Preserving SBE Funding — A No-Brainer?

James Olds
James Olds, assistant director of biological sciences for the NSF, testifies before the CJS subcommittee. Jo Handelsman of the OSTP is at his side.
While support for the social and behavioral sciences can be surprisingly partisan in Washington, D.C. –CJS has been the scene of many of those debates — politicians of all parties seem happy to fund investigations into the physical brain.

A few legislators, like Chaka Fattah, an 11-term Democrat from Pennsylvania, have made a name for themselves in Congress as genuine avatars of brain science, whether it’s neuroscience’s granular examination or social sciences’ applications. One speaker at a hearing last Thursday described Fattah as “a tireless champion for neuroscience,” a view endorsed by the subcommittee’s chairman, Texas Republican John Culberson.

Culberson, the Texas Republican who chairs CJS, called neuroscience a “vitally important and emerging field with exciting new developments taking place all the time,” and he thanked Fattah for keeping the “focus” of this committee on the issue. Fattah, for his part, acknowledged that Culberson’s own interests often revolve on space exploration, “but it in no way kept the chairman from “keeping our eyes focused on the greatest scientific that we know of, which is how our brains … actually function.”

“This entire effort,” Fattah said of efforts to increase funding for study of the brain, “has been bipartisan from the beginning.”

Thursday’s oversight hearing on federal investments in neuroscience and neurotechnology took place before the House Appropriation Committee’s Commerce, Justice, Science, and Related Agencies (CJS) subcommittee. Witnesses were drawn from federal agencies that commission research and industry and academic groups that carry it out.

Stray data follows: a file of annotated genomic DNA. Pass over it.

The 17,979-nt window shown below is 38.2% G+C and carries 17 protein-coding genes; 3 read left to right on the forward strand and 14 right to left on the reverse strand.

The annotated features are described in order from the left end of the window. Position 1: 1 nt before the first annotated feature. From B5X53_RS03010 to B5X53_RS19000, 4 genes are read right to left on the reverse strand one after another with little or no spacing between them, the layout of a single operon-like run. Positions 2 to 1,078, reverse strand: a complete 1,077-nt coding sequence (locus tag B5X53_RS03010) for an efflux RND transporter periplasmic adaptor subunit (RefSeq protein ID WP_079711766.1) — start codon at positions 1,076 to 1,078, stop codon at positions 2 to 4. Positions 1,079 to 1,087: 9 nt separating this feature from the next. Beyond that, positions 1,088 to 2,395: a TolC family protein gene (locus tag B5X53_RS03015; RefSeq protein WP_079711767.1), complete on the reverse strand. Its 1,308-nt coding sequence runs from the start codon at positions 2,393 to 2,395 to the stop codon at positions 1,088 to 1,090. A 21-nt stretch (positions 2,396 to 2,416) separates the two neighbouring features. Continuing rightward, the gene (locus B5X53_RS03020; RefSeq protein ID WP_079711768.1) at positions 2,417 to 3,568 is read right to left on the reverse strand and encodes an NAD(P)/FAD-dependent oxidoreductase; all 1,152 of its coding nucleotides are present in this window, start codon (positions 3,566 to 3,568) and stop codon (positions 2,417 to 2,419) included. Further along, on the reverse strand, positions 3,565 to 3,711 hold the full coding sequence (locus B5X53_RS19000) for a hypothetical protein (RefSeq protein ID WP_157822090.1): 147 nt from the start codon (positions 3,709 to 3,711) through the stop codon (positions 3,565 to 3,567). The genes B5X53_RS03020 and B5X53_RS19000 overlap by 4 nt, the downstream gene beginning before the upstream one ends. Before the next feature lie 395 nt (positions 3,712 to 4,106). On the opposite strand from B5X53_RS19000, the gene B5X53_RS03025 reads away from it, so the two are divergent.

There is a substantial federal investment in brain science. Jo Handelsman, associate director for science at the White House’s Office of Science and Technology Policy, discussed several major efforts in her remarks, including an Interagency Working Group on Neuroscience which combines the work of more than 20 federal agencies, and the two-year-old BRAIN (Brain Research through Advancing Innovative Neurotechnologies) Initiative. The latter includes investments from five federal agencies – NSF, the Intelligence Advanced Research Projects Activity, the Defense Advanced Research Projects Agency, the National Institutes of Health and the Food and Drug Administration — plus a raft of other academic, medical and even commercial partners. The White House proposes increasing funding for BRAIN from this year’s $200 million to $300 million in 2016, and little quibbling has been heard from either major party objecting to the request.

Despite that conviviality on the brain, fault lines remain between the predominantly Republican efforts to reduce or eliminate spending for social and behavioral science and the predominantly Democratic efforts to increase or at least preserve funding. Those tensions were apparent in the witness testimony Thursday and in a brief exchange near the close of the hearing, even though at no point did mention of any disagreements make their way into the record.

One common argument used in proposing to limit spending on social science is that those disciplines are not as important or valuable as ‘harder’ science and technology research, and that money spent on social science therefore comes at the expense of physical or medical science advances.